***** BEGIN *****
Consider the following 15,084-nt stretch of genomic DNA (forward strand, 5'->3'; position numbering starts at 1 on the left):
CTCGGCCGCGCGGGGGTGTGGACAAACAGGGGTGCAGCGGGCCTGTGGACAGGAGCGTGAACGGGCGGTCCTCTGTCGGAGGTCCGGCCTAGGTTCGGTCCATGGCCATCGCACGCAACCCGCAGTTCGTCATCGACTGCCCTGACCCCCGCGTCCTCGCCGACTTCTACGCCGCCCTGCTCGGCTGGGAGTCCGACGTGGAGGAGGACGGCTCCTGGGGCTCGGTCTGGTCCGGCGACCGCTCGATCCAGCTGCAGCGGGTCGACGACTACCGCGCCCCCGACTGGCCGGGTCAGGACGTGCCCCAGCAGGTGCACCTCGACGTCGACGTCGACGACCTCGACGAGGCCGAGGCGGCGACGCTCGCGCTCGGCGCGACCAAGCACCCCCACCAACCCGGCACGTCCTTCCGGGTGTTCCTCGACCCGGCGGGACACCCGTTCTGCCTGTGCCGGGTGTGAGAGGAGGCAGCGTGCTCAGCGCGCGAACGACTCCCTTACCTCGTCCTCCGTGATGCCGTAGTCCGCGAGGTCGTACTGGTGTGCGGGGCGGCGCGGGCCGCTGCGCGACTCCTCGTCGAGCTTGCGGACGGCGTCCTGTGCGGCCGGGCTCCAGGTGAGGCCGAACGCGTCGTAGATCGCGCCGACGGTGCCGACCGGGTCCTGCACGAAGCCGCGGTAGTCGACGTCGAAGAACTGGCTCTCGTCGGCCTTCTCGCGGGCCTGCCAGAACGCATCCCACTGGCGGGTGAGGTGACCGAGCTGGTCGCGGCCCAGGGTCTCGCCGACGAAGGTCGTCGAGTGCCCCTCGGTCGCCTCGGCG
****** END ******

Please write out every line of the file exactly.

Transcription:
Consider the following 15,084-nt stretch of genomic DNA (forward strand, 5'->3'; position numbering starts at 1 on the left):
CTCGGCCGCGCGGGGGTGTGGACAAACAGGGGTGCAGCGGGCCTGTGGACAGGAGCGTGAACGGGCGGTCCTCTGTCGGAGGTCCGGCCTAGGTTCGGTCCATGGCCATCGCACGCAACCCGCAGTTCGTCATCGACTGCCCTGACCCCCGCGTCCTCGCCGACTTCTACGCCGCCCTGCTCGGCTGGGAGTCCGACGTGGAGGAGGACGGCTCCTGGGGCTCGGTCTGGTCCGGCGACCGCTCGATCCAGCTGCAGCGGGTCGACGACTACCGCGCCCCCGACTGGCCGGGTCAGGACGTGCCCCAGCAGGTGCACCTCGACGTCGACGTCGACGACCTCGACGAGGCCGAGGCGGCGACGCTCGCGCTCGGCGCGACCAAGCACCCCCACCAACCCGGCACGTCCTTCCGGGTGTTCCTCGACCCGGCGGGACACCCGTTCTGCCTGTGCCGGGTGTGAGAGGAGGCAGCGTGCTCAGCGCGCGAACGACTCCCTTACCTCGTCCTCCGTGATGCCGTAGTCCGCGAGGTCGTACTGGTGTGCGGGGCGGCGCGGGCCGCTGCGCGACTCCTCGTCGAGCTTGCGGACGGCGTCCTGTGCGGCCGGGCTCCAGGTGAGGCCGAACGCGTCGTAGATCGCGCCGACGGTGCCGACCGGGTCCTGCACGAAGCCGCGGTAGTCGACGTCGAAGAACTGGCTCTCGTCGGCCTTCTCGCGGGCCTGCCAGAACGCATCCCACTGGCGGGTGAGGTGACCGAGCTGGTCGCGGCCCAGGGTCTCGCCGACGAAGGTCGTCGAGTGCCCCTCGGTCGCCTCGGCG